Melbourne-based DJ & producer Dead Memories stands tall in the shadows, crafting his own blend…
The pandemic affected everyone differently, we certainly all struggled, but for some, it was a moment of reset – a period for creativity to flow and new projects to blossom. For Manu Garcia, this meant the retirement of the influential Uner moniker, although thankfully, this meant the beginning of NIN3S. A foray into musical discovery, blending the new and the old, electronica and classical – a simple outpouring of love and passion which has empowered Manu’s journey so far as a musician. Our interview with NIN3S at the beginning of the year revealed that this project has been on his mind for some time. The world works in mysterious ways, and if it wasn’t for the past two years, who knows how long we might have had to wait to hear ‘Hopeyard’, his new album. It’s an LP full of atmosphere and delicately beautiful – Garcia’s musicianship is truly captivating.
The opening track ‘Adeve’ balances jazz, classical, and electronica elements together without ever feeling out of sorts. Broken drums that are Dilla-Esque suddenly turn into DnB – it shouldn’t work, but it does… must be to do with all those years of classical training and education. In the distance, the harmonious sounds of Teal Jazz’s brass float and glide along NIN3S’ sound waves. A perfect opening, one might say.
I’m happy to say the collaborations continue throughout the album, with the differing artists synchronizing perfectly with NIN3S’ sound. Toshi Tikolo’s voice is given the space it deserves on ‘Khokhoba’. The drums and piano intertwine with her as she sings, but they never overpower her, and as the atmosphere gently builds, her voice elevates the song to another level.
NIN3S love for composition and film are a clear influence on ‘Ascension’. It’s a sonic, cinematic piece with chords that slowly hit and resonate out. It wouldn’t go amiss in a film’s final scene, where everything’s in slow motion, and we’re not sure if the stars will make it – maybe you’ll just have to listen to this one to find out if they do.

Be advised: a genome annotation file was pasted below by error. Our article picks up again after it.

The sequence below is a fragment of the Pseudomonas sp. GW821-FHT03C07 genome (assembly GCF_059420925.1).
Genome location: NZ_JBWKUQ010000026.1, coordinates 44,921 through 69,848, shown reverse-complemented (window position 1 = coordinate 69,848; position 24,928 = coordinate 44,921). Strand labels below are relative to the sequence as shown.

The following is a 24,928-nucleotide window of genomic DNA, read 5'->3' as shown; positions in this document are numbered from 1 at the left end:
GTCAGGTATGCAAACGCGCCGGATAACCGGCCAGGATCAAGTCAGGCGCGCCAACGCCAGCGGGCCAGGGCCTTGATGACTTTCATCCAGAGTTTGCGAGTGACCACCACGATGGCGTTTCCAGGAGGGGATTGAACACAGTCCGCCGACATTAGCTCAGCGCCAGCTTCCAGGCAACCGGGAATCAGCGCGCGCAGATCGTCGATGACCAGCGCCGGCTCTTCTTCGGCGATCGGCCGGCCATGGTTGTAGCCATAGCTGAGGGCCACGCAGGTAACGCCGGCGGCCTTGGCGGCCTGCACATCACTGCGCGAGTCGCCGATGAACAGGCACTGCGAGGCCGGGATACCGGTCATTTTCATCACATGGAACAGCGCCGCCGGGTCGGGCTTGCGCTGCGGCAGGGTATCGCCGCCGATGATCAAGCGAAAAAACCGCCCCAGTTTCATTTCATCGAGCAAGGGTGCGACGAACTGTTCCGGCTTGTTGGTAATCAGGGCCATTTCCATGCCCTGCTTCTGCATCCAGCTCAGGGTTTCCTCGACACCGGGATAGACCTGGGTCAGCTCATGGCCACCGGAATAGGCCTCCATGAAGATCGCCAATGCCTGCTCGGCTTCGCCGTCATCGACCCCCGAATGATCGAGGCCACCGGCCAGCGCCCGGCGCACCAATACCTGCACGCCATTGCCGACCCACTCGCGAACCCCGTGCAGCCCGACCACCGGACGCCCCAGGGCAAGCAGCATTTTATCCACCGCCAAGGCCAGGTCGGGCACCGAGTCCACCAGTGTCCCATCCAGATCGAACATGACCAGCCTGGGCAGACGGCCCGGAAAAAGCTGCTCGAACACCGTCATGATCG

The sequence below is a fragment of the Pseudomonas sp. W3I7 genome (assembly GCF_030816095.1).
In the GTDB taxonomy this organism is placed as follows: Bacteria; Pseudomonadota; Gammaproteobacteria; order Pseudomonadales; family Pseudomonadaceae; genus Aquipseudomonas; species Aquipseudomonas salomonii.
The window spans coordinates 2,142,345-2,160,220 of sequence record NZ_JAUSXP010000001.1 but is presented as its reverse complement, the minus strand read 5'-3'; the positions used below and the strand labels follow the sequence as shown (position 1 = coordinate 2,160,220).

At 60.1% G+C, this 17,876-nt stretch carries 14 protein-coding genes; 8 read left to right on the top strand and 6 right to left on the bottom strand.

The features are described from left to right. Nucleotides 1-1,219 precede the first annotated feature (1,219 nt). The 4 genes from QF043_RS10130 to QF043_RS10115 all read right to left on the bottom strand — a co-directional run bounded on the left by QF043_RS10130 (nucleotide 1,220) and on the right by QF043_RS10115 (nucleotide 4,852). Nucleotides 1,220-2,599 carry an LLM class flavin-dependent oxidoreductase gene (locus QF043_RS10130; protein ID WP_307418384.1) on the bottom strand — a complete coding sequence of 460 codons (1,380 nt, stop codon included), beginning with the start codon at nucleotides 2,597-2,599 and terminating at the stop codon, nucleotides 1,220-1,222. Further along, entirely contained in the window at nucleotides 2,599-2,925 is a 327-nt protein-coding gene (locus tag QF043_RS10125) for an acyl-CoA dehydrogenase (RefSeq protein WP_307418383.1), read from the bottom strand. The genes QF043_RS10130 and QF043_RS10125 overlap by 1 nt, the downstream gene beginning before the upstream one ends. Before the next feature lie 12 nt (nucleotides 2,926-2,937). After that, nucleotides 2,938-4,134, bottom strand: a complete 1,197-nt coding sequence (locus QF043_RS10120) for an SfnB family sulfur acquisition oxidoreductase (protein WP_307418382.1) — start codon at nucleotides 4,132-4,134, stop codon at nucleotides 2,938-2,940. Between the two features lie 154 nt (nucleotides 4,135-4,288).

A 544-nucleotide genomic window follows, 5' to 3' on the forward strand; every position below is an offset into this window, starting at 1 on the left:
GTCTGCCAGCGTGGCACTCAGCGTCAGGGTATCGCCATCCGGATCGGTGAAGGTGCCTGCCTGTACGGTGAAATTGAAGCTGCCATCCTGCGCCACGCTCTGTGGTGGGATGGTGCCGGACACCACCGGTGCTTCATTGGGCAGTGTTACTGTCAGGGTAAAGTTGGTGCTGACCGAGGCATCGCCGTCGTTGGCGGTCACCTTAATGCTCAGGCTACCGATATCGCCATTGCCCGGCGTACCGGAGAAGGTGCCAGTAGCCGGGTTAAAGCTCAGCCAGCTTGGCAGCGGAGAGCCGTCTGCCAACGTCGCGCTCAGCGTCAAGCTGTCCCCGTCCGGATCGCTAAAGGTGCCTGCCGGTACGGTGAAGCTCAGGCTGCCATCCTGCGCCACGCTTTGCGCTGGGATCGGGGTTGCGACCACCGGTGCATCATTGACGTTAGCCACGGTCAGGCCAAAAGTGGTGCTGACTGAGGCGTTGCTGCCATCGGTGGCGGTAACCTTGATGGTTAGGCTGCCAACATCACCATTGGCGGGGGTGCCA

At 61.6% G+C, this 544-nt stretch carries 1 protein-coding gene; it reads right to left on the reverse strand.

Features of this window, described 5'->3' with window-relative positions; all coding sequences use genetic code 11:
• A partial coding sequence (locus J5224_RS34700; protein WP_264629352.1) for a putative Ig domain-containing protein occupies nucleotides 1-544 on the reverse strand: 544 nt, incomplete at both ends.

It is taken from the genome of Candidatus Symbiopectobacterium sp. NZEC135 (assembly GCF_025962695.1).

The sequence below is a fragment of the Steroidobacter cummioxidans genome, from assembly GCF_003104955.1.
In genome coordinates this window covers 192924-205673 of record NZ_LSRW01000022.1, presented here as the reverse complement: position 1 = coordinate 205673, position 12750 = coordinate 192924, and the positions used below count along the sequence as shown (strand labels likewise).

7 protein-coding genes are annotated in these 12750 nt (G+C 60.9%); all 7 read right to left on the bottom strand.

Standout track ‘The Tunnel’ features Nigerian singer-songwriter Irvin Suavewho, whose soulful voice brings hope to lyrics about escaping pain and loneliness. NIN3S melancholy synths and Irvin’s song lift the story up to its new beginnings, somewhat reflective of Manu’s own musical journey in recently finding a new way to express himself. There would definitely be magical energy when this song is performed live, and I reckon maybe NIN3S already knows this – grab your lighters if you manage to see him play this one.
The second half of the album sees more artists linking up with NIN3S to produce something beautiful. Ellis Hudson perfectly captures the mood on down-tempo ‘Times’. And NIN3S teams up with Outside on the previously released ‘So Far, So Close’, an elegant, inventive track that masterfully blends genres and highlights the strengths of the artist’s production skills.
Drums provide the intrinsic rhythm to most NIN3S tracks, and take centre stage on ‘Darkness in the Backyard’ and ‘Scars’. It’s not because they’re overly loud; they just help guide the tracks to different places, lifting the energy when needed – a crash or ghost note here, creating a groove that pulls you in where you discover even more of NIN3S production magic.
There are plenty of gems on this album, but the closer is one of the best tracks and where NIN3S musical background comes to the forefront. On ‘Devil’s Hopyard’ he’s able to show his skills, if we hadn’t already noticed yet, as a masterful pianist. It’s a melodic composition that beautifully ends a new beginning for Manu, and makes it all the more intriguing to see what he does next under his new alias NIN3S.
‘Hopeyard’ is now available via Dorado Records. Stream and buy here.
1. Adeve feat. Teal Jazz
2. Khokhoba feat. Toshi
4. The Tunnel feat. Irvin Suave
5. Darkness In The Backyard
6. Simulation Happiness
7. So Far So Close feat. Outside
8. Times feat. Ellis Hudson
9. Scars feat. Teal Jazz
10. Devil’s Hopyard